Sam Exits The Stage

By Ray Schultz

There were rumors months ago that Sam Shepard was ill. I suspected it was liver trouble caused by his reputed alcohol consumption. But it wasn’t: He died of Lou Gehrig’s disease, a malady caused by genetics. It was nothing he did to himself.

And I was saddened in several ways—for one, over the suffering he must have endured with that illness. As a Shepard character says of a deceased singer, “He was going out, and he knew it.” Then there was the loss of this figure who was on the cultural stage for over 50 years, whose work I enjoyed. Finally, it reminded me of the passing of time.

The first Sam Shepard play I saw was Forensic and the Navigators, at Theater Genesis, upstairs from Saint Mark’s Church on the Bowery. It was a snowy Saturday night in January 1968. The playwright Lanford Wilson showed up wearing jeans and sneakers.

The play started in darkness, with the cast singing a spiritual: “We’re gonna be born again, oh Lord.” Soon the two guys in the cast were being instructed on the proper way to prepare Rice Krispies—you could hear the cereal snapping, crackling and popping. Shepard’s future wife Olan Johnson gave a lively performance. It ended with exterminators arriving. The small room filled up with steam and colored lights flashing through it. .

I have no idea whether Shepard ever took LSD, but this play was trippy. And it was funny—all that blather about the myth of the west obscured just how funny he was. In this way, Forensic and the Navigators was in line with the other one-acters he seemed to jot off, like Chicago and Icarus’ Mother. 

You have to remember the time. The Fillmore East was a block or two down 2nd Ave., and the East Village Other had its office there. You could get the best Danishes in the city in Ratner’s, the old dairy restaurant.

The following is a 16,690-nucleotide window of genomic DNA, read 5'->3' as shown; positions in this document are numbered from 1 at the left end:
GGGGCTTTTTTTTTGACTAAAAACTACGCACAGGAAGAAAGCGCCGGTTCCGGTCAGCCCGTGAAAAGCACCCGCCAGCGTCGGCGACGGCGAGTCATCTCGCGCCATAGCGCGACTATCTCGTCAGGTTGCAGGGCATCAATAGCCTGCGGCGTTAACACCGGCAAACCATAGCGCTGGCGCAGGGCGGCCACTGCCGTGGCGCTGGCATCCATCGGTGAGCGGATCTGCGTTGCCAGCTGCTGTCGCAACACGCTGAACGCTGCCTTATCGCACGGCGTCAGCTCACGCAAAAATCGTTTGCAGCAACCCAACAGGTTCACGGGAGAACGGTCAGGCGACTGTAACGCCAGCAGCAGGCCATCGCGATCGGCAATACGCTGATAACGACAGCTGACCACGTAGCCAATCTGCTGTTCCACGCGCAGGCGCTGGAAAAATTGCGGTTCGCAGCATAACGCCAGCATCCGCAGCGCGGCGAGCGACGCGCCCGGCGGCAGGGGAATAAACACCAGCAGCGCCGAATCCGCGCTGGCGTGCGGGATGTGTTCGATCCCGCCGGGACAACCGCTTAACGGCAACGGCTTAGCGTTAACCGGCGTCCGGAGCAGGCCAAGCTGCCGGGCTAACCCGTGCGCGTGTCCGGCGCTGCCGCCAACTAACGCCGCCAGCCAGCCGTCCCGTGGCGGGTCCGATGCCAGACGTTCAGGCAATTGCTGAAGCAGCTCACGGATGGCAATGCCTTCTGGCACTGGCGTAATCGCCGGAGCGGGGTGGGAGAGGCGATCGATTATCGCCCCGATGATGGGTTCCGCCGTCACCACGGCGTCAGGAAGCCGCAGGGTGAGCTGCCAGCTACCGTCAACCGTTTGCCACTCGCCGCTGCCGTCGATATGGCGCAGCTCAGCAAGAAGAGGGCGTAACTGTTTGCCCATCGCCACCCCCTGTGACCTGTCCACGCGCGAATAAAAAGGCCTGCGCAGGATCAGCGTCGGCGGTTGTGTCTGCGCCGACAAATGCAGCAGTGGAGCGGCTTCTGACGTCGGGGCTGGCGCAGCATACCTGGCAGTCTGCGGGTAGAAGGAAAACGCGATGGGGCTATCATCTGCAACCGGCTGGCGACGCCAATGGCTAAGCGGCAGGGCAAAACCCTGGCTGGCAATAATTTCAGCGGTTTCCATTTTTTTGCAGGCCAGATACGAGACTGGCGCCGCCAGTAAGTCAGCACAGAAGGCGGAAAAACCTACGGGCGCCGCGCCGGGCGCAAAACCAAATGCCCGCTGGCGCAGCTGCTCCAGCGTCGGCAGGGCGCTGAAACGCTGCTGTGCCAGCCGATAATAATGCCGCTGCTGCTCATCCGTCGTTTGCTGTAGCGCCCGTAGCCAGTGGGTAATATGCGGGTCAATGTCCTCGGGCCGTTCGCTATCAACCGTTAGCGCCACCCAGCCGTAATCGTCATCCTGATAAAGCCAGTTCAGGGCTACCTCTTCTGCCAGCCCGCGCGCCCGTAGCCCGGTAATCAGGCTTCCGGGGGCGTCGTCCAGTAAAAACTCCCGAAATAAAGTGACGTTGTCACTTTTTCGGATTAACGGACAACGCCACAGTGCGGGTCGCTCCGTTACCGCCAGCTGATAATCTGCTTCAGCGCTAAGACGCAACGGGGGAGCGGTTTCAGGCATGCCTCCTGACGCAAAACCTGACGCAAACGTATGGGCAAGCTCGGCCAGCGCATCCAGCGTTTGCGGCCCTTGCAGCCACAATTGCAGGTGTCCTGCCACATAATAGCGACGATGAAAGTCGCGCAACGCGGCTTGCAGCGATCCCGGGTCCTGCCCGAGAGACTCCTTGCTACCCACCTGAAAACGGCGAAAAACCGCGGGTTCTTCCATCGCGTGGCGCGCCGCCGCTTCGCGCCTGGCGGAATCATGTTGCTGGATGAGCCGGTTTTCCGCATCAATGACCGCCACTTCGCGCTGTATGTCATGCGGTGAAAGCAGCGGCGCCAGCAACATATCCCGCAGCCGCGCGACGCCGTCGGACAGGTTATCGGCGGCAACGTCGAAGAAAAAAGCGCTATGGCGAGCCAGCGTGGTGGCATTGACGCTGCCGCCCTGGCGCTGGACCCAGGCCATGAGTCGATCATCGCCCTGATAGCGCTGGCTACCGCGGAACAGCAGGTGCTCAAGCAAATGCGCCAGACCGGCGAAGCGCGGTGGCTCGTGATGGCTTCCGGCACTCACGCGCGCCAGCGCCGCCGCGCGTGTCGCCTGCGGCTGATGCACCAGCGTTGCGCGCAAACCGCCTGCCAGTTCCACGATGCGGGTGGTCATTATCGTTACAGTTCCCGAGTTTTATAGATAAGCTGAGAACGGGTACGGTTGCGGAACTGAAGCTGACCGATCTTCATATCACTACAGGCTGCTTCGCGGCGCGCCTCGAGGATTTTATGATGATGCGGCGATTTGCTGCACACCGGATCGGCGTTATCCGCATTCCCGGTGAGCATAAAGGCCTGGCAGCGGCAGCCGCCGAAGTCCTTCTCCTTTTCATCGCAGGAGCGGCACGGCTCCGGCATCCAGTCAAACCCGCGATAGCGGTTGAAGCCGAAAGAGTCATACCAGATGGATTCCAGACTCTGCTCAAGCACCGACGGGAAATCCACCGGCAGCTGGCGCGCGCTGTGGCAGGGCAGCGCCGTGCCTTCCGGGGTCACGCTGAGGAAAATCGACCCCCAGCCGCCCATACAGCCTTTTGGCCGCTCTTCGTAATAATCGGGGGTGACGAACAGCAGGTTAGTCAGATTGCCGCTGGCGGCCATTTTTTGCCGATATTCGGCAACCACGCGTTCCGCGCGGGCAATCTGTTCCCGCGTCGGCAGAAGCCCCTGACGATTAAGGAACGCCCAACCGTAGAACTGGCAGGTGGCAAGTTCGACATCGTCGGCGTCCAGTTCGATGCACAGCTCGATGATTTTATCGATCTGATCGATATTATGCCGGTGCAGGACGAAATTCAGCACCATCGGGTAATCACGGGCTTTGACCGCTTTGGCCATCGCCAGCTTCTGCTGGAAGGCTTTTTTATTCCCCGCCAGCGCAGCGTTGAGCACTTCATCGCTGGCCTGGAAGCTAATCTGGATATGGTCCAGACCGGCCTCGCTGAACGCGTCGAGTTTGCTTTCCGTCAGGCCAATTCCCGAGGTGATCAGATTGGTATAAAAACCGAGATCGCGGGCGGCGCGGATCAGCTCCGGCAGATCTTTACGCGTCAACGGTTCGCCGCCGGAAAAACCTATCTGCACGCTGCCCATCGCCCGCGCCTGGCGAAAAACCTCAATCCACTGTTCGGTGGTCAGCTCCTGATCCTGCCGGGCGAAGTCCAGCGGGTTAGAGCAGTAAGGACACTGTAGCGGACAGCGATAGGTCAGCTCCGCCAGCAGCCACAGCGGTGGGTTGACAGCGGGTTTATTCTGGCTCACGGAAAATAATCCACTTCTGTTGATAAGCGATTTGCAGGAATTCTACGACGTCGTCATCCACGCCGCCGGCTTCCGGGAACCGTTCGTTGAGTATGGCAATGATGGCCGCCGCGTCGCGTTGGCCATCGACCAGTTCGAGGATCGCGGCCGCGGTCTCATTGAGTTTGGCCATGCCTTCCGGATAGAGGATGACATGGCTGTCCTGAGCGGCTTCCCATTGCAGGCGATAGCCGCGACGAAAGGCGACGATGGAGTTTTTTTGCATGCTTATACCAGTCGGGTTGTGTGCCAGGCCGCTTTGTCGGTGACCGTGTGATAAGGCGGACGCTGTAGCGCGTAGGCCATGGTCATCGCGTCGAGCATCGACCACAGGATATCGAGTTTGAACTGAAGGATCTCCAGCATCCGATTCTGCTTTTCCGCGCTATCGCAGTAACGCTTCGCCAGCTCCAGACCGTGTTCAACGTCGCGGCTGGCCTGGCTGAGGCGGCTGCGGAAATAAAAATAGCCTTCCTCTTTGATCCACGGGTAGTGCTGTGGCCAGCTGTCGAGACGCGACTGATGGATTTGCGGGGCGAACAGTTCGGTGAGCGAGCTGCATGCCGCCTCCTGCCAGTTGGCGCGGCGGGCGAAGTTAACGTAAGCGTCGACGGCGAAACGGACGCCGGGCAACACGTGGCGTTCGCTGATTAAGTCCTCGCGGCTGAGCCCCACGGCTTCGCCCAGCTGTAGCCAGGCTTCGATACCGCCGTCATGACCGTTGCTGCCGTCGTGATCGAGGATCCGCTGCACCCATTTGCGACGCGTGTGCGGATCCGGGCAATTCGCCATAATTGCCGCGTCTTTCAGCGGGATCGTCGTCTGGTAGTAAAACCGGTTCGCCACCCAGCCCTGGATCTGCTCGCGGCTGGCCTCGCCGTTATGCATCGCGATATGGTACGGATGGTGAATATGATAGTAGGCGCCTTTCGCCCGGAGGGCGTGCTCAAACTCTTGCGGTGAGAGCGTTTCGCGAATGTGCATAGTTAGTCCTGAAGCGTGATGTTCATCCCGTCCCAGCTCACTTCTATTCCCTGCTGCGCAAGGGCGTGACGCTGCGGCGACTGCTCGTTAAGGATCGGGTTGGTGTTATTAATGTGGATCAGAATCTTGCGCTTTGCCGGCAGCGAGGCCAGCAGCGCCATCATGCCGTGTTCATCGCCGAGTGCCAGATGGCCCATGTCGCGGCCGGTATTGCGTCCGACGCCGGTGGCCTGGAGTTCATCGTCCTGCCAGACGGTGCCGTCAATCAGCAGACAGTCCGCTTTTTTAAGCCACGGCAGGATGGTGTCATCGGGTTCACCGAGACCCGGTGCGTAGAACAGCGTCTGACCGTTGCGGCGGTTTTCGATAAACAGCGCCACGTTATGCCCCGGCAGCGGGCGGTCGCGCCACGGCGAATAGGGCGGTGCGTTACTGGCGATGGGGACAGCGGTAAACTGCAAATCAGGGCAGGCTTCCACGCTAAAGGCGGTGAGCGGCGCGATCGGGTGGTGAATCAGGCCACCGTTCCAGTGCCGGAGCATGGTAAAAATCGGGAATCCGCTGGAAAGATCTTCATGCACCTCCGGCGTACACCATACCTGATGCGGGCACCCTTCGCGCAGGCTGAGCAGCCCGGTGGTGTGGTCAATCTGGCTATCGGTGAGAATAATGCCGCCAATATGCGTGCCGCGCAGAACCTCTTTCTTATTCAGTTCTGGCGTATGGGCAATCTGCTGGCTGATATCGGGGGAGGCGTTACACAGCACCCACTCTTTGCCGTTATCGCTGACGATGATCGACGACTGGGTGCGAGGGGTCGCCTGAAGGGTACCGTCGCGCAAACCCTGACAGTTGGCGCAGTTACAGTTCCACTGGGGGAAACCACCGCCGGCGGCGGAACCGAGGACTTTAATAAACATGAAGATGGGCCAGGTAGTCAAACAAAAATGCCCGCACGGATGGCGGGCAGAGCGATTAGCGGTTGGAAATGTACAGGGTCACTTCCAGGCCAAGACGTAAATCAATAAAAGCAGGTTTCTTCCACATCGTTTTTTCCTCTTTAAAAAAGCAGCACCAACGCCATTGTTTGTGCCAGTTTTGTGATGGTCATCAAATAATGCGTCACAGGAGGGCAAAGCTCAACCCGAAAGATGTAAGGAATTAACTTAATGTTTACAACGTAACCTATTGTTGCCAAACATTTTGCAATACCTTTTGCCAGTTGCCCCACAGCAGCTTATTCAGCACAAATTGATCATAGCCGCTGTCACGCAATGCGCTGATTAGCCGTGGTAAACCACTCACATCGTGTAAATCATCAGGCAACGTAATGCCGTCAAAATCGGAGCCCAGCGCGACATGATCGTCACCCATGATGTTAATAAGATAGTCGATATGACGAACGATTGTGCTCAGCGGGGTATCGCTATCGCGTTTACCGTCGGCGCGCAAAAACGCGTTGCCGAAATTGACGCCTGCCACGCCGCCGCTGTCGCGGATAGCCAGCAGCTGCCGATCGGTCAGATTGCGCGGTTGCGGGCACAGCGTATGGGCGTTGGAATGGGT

Shepard was a figure in the neighborhood. You’d see him at the luncheonette on 10th, buying a container of tea to take a rehearsal. And he was at the acid-drenched party at St. Mark’s church on New Year’s Eve 1969, dressed in full hippie regalia.

The first Western-themed play that I recall was The Unseen Hand, which was presented on a double bill with Forensic and the Navigators downtown in the spring of 1970. It was a futuristic play in which some cowboys are projected into a bleak Mars-like landscape. A character plaintively asks, “There’s no more trains?”

It was a fine companion piece to Forensic and the Navigators. But the new Western direction wasn’t clear at the time. What was obvious was that Shepard wanted to be more than a playwright: There he was in the lobby, playing drums with the Holy Modal Rounders.

I didn’t get it: would Pinter or Beckett do this? Probably not. But I later realized that Shepard had a rock ‘n roll sensibility, not a trait I admired. It came out in The Melodrama Play (a bad play), The Tooth of Crime (a great play) and Cowboy Mouth, the piece he wrote and performed in with Patti Smith.

And it emerged when he accompanied Bob Dylan on a tour. I wondered why a talent like Shepard had to cozy up to Bob Dylan. But his onscreen presence in the resulting documentary led to his getting a role in Terrence Malick’s Days of Heaven, in which he was a quiet, haunting figure. And he was off on his movie career.

In between, Shepard wrote some of his best plays, like Buried Child and True West, for San Francisco’s Magic Theater. I can quote lines from memory (forgive me if I get them wrong). In Busied Child, a character says, “I was thrown out of Arizona. I don’t want to be thrown out of Illinois.”

In True West, in which two adult brothers battle it out, exchange roles and are pulled apart by their mother as they grapple on the floor, one rejects a dinner plate showing the capital of Montana. In effect, he says, “I don’t want to see Montana when I’m eating. When I’m eating, I’m here.”

We saw the original production of that classic, starring John Malkovich and Gary Sinese.

Shepard had a certain integrity as a writer. But at some point, I feared that he had lost his sense of humor. He made a film with Wim Wenders called Paris, Texas, a slow-moving work that was symbolized for me by the guitar going, “boiiiinnng!”

Later, Shepard and Wenders made a movie called Don’t Come Knocking, in which he played a Western movie star who escapes the set. It was savaged by the critics, but I kind of liked it. His mother, portrayed by Eva Marie Saint, keeps a scrapbook of his DWI arrests. It had a little of that old anarchic spirit.

Contrary to reports that Shepard hated New York, he was often in the city. Andrea and I would go to a Moroccan place called Orlin on St. Mark’s Place at midnight to write headlines and eat pasta with potatoes and pesto.

Shepard would sometimes be there, eating by himself, reading a book. Maybe he’d have a drink with his meal Nobody treated him like a celebrity. He looked like a man who could survive and enjoy life on his own. Maybe that’s the Western spirit they’re always talking about.

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